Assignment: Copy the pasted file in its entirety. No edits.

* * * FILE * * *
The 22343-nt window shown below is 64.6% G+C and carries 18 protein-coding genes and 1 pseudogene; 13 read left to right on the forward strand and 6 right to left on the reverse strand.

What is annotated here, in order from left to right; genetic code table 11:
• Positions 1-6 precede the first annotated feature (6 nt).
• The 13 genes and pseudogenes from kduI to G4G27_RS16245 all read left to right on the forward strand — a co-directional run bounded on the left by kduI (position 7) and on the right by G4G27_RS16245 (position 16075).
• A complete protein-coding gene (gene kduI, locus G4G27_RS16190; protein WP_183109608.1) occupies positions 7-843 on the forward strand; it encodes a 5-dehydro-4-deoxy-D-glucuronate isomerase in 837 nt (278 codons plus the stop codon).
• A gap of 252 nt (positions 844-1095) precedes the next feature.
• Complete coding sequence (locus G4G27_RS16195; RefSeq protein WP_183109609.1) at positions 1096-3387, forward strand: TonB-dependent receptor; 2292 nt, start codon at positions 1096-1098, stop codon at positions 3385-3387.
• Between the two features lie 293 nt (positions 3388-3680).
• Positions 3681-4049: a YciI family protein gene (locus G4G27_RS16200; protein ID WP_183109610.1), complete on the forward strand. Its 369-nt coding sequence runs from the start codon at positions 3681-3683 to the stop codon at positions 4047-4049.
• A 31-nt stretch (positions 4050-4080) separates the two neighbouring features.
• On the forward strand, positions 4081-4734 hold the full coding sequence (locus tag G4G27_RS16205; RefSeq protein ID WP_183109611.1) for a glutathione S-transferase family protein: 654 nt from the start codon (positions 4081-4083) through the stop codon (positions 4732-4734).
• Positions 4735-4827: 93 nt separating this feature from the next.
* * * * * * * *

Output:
The 22343-nt window shown below is 64.6% G+C and carries 18 protein-coding genes and 1 pseudogene; 13 read left to right on the forward strand and 6 right to left on the reverse strand.

What is annotated here, in order from left to right; genetic code table 11:
• Positions 1-6 precede the first annotated feature (6 nt).
• The 13 genes and pseudogenes from kduI to G4G27_RS16245 all read left to right on the forward strand — a co-directional run bounded on the left by kduI (position 7) and on the right by G4G27_RS16245 (position 16075).
• A complete protein-coding gene (gene kduI, locus G4G27_RS16190; protein WP_183109608.1) occupies positions 7-843 on the forward strand; it encodes a 5-dehydro-4-deoxy-D-glucuronate isomerase in 837 nt (278 codons plus the stop codon).
• A gap of 252 nt (positions 844-1095) precedes the next feature.
• Complete coding sequence (locus G4G27_RS16195; RefSeq protein WP_183109609.1) at positions 1096-3387, forward strand: TonB-dependent receptor; 2292 nt, start codon at positions 1096-1098, stop codon at positions 3385-3387.
• Between the two features lie 293 nt (positions 3388-3680).
• Positions 3681-4049: a YciI family protein gene (locus G4G27_RS16200; protein ID WP_183109610.1), complete on the forward strand. Its 369-nt coding sequence runs from the start codon at positions 3681-3683 to the stop codon at positions 4047-4049.
• A 31-nt stretch (positions 4050-4080) separates the two neighbouring features.
• On the forward strand, positions 4081-4734 hold the full coding sequence (locus tag G4G27_RS16205; RefSeq protein ID WP_183109611.1) for a glutathione S-transferase family protein: 654 nt from the start codon (positions 4081-4083) through the stop codon (positions 4732-4734).
• Positions 4735-4827: 93 nt separating this feature from the next.